contains mild peril

Sunday, November 22, 2009

building, building, building...

Construction is the biggest activity here. There's mining and farming but everywhere there are people putting up buildings. And there are plenty of half finished (or abandoned?) buildings.

Is this similar to a 'public works' initiative by the govt. to ease some of the massive unemployment? Are these all buildings for hotels and the (importnat) tourism industry?
If they are then the sheer number in some places is incredible.

If most of these buildings were used (even for day traffic stopping for a break en route somewhere) then there'd be so many people going to these places that they'd be overrun and people would stop going!

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a new drink...

Mint tea is a lovely idea.

A pot for guests to be welcomed with. Hot sweet mint tea, with its own traditions and moment of slowing down.

Of course, there are two types of mint tea.

Either a small silver tea pot, with dried mint leaves and with a touristy embroidered cover over the handle and glass. Is this the 'real' mint tea?

Or is it the larger glass stuffed with fresh mint leaves, plucked straight from... somewhere, jammed into the glass, with boiling water poured directly over the top?
and both with a side dish of sugar lumps.

My belief is the pot wins. Here the tea is usually sweetened even without the side dish of sugar and (much more importantly) the water stays hot longer, meaning you can pour small glasses and sip and take your time.

The larger glass of leaves goes cold quickly and cold mint tea is... awful. Its a drink to ensure you don't stay long. That is the more touristy drink methinks...

Its also the one I've dubbed a "hot virgin mojito" but that doesn't make it taste any better when it does go cold...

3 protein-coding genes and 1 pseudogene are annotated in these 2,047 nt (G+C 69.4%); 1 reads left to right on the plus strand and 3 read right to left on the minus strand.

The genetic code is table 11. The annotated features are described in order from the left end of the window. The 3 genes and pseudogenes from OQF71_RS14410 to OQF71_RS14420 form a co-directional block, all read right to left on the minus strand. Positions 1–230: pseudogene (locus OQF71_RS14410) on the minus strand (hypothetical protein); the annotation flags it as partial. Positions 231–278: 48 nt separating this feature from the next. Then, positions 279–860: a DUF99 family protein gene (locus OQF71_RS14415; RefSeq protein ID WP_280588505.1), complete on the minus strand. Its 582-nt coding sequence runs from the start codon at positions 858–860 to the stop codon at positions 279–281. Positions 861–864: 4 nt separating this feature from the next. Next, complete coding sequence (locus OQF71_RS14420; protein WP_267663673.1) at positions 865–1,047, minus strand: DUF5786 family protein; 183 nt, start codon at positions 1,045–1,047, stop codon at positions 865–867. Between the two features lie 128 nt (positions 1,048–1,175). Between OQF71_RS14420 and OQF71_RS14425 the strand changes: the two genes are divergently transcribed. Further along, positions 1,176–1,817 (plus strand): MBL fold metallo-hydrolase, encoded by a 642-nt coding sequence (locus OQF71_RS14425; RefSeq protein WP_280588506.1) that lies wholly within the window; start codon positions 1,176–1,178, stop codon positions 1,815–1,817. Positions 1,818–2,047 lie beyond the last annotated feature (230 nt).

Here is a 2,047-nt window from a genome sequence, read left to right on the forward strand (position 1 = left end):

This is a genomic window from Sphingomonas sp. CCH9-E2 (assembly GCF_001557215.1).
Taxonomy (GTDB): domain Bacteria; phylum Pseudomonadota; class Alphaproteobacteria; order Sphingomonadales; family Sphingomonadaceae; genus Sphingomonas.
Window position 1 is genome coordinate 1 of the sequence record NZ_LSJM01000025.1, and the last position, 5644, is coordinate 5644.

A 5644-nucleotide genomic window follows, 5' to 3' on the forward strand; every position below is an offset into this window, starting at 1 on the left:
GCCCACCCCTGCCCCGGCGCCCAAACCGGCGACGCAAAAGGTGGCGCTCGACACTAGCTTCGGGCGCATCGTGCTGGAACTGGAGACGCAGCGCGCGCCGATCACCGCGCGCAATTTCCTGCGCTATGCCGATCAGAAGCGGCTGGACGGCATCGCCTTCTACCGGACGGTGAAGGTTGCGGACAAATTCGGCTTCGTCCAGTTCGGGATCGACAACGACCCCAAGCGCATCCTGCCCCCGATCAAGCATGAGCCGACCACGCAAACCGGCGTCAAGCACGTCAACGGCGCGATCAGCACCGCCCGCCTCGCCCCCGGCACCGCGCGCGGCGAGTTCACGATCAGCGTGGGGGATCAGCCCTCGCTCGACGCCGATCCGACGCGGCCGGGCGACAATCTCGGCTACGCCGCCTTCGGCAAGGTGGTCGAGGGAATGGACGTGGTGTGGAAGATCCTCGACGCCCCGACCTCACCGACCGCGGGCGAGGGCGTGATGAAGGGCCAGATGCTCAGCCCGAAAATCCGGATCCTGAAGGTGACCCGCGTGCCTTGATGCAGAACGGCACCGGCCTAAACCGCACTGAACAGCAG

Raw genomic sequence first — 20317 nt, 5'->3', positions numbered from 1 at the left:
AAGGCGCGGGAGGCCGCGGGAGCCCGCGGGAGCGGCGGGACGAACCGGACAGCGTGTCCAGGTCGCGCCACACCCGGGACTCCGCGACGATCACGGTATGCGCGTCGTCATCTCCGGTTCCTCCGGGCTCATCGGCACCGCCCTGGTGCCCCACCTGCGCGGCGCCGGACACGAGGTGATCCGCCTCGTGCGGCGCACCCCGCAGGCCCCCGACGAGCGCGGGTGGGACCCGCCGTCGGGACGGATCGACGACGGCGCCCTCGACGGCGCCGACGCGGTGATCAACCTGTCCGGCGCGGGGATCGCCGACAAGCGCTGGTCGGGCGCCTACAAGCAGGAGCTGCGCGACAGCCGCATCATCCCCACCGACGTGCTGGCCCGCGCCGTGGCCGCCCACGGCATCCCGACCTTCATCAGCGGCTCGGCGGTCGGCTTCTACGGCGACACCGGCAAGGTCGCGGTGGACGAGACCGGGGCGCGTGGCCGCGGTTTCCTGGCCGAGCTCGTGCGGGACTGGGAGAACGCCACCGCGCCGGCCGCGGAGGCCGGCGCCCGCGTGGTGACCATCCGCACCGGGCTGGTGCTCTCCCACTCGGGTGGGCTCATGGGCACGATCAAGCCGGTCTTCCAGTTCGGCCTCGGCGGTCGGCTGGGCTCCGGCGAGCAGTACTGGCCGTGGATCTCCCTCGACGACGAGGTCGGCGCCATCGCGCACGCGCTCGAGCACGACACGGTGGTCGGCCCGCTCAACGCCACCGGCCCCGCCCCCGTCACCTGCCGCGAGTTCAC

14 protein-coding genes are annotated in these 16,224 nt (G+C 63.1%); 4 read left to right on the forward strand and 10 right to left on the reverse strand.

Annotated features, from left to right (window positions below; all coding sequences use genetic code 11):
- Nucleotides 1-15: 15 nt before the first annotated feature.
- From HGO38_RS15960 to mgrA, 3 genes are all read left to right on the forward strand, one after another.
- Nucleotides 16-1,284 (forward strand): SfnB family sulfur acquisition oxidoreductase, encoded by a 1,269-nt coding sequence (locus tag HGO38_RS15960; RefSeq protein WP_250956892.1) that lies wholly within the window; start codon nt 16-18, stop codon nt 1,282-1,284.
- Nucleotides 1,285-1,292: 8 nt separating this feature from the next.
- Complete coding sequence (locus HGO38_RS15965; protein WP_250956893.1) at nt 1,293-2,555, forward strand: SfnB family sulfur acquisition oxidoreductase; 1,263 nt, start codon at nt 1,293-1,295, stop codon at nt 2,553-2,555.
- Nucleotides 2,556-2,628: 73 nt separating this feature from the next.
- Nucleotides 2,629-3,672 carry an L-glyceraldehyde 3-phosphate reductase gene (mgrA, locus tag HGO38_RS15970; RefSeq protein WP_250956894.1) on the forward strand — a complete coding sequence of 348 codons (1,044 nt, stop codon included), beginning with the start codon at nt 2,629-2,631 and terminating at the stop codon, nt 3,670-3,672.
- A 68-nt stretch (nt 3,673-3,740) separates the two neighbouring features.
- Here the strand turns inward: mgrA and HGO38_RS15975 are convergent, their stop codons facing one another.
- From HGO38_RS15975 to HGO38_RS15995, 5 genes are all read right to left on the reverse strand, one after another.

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The souqs (as all will tell) are a sensory overload.

Slats laid across as a roof allow strips of light in, causing a constant flicker where they exist. The sounds are constant (peddlers, mopeds, music), smells and sights.

and constant constant moving; an urge to move forward toward the next unknown. How could all this not be tiring??

So its wonderful to discover that the one moment where you hear the collective sigh of the tourist, is when the whole moving cavalcade grinds to a halt as two carts block each other.

Finally respite!

All the tourists can stand still and watch and smile as one driver starts barking at the other to get his cart the hell out of the way. Yes a chance to stop and smile at a cock up that is absoultely not your fault or due to you misunderstanding something (the 125th misunderstanding you'll have made that day).

But then the jam is solved and once again, the movement forward begins, and stuff to be bought can be avoided.

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the rules of hauliage

If you can't carry it on your back,
use a bike.

If you can't carry it on your bike,
use a cart.

If you can't carry it on your cart,
it doesn' exist.

and the answer to the second question is...?

so, it quickly turns out that the first question kids will ask is "where are you from? England? Germany? French?"

and on learning England the second question is:

"what team?? Manchester? Chelsea?"

Now, its fairly obvious from the shirts many wear, but even so, every kid here supports Barcelona (even those wearing fake Real Madrid shirts).